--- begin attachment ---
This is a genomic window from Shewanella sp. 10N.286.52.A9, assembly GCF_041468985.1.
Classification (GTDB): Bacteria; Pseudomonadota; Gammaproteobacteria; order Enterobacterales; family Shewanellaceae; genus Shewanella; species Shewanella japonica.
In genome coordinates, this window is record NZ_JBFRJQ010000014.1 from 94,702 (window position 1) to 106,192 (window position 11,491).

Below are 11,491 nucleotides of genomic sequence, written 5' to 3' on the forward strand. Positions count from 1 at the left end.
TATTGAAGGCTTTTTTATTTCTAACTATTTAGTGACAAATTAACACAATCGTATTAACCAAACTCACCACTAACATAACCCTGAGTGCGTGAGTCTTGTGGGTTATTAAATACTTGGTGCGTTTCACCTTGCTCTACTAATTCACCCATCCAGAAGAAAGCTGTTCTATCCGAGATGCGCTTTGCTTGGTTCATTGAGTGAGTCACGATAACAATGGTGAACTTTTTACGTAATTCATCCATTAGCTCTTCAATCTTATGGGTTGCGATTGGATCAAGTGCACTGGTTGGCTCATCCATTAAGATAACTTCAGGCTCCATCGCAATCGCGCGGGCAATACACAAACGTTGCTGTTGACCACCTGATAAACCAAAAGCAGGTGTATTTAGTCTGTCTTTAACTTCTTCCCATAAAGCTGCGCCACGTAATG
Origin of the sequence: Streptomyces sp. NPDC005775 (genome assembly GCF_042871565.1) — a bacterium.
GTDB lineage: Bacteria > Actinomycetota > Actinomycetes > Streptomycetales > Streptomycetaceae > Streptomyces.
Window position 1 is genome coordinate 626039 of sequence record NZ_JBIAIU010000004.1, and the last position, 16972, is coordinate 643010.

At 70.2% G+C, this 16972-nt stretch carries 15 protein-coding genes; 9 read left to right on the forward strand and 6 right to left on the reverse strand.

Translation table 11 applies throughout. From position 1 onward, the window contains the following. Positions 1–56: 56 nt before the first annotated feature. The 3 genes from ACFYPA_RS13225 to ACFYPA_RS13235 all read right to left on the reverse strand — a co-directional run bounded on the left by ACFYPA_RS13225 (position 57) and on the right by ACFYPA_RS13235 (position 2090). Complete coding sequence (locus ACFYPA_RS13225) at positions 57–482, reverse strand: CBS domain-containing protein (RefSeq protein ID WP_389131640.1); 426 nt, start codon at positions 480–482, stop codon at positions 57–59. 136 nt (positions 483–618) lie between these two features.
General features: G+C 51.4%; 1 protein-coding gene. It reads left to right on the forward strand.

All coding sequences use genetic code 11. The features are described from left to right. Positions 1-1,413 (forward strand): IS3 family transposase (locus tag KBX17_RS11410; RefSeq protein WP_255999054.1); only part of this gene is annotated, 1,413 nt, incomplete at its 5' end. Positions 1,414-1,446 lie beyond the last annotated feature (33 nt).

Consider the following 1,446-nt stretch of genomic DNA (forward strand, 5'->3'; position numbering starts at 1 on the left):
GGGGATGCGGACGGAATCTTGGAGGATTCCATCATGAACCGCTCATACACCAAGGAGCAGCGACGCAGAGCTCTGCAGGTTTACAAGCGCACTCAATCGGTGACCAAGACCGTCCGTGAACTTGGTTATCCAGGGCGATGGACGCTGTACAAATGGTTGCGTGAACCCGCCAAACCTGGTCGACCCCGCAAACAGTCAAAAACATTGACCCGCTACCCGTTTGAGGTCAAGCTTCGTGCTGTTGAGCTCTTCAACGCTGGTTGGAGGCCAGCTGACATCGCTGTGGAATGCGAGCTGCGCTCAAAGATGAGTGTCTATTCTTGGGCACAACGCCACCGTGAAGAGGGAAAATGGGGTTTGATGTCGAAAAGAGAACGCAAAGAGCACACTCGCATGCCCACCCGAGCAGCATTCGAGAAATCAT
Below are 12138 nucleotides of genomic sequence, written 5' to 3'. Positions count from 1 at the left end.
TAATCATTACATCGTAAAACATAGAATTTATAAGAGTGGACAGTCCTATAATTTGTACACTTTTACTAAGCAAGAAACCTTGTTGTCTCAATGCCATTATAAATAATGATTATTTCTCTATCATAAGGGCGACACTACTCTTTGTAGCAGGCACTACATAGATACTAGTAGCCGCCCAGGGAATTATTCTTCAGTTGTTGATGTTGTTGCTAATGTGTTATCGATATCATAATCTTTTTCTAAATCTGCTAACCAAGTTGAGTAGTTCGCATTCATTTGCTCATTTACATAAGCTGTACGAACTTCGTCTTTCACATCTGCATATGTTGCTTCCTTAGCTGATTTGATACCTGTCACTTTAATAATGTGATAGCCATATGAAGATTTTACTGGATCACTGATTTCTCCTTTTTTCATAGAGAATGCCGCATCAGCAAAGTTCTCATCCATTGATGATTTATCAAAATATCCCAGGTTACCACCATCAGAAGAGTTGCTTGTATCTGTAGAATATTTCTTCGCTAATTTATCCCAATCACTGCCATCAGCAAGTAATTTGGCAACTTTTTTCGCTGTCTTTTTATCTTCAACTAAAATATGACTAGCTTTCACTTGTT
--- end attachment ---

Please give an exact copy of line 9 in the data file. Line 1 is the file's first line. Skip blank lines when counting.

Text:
At 70.2% G+C, this 16972-nt stretch carries 15 protein-coding genes; 9 read left to right on the forward strand and 6 right to left on the reverse strand.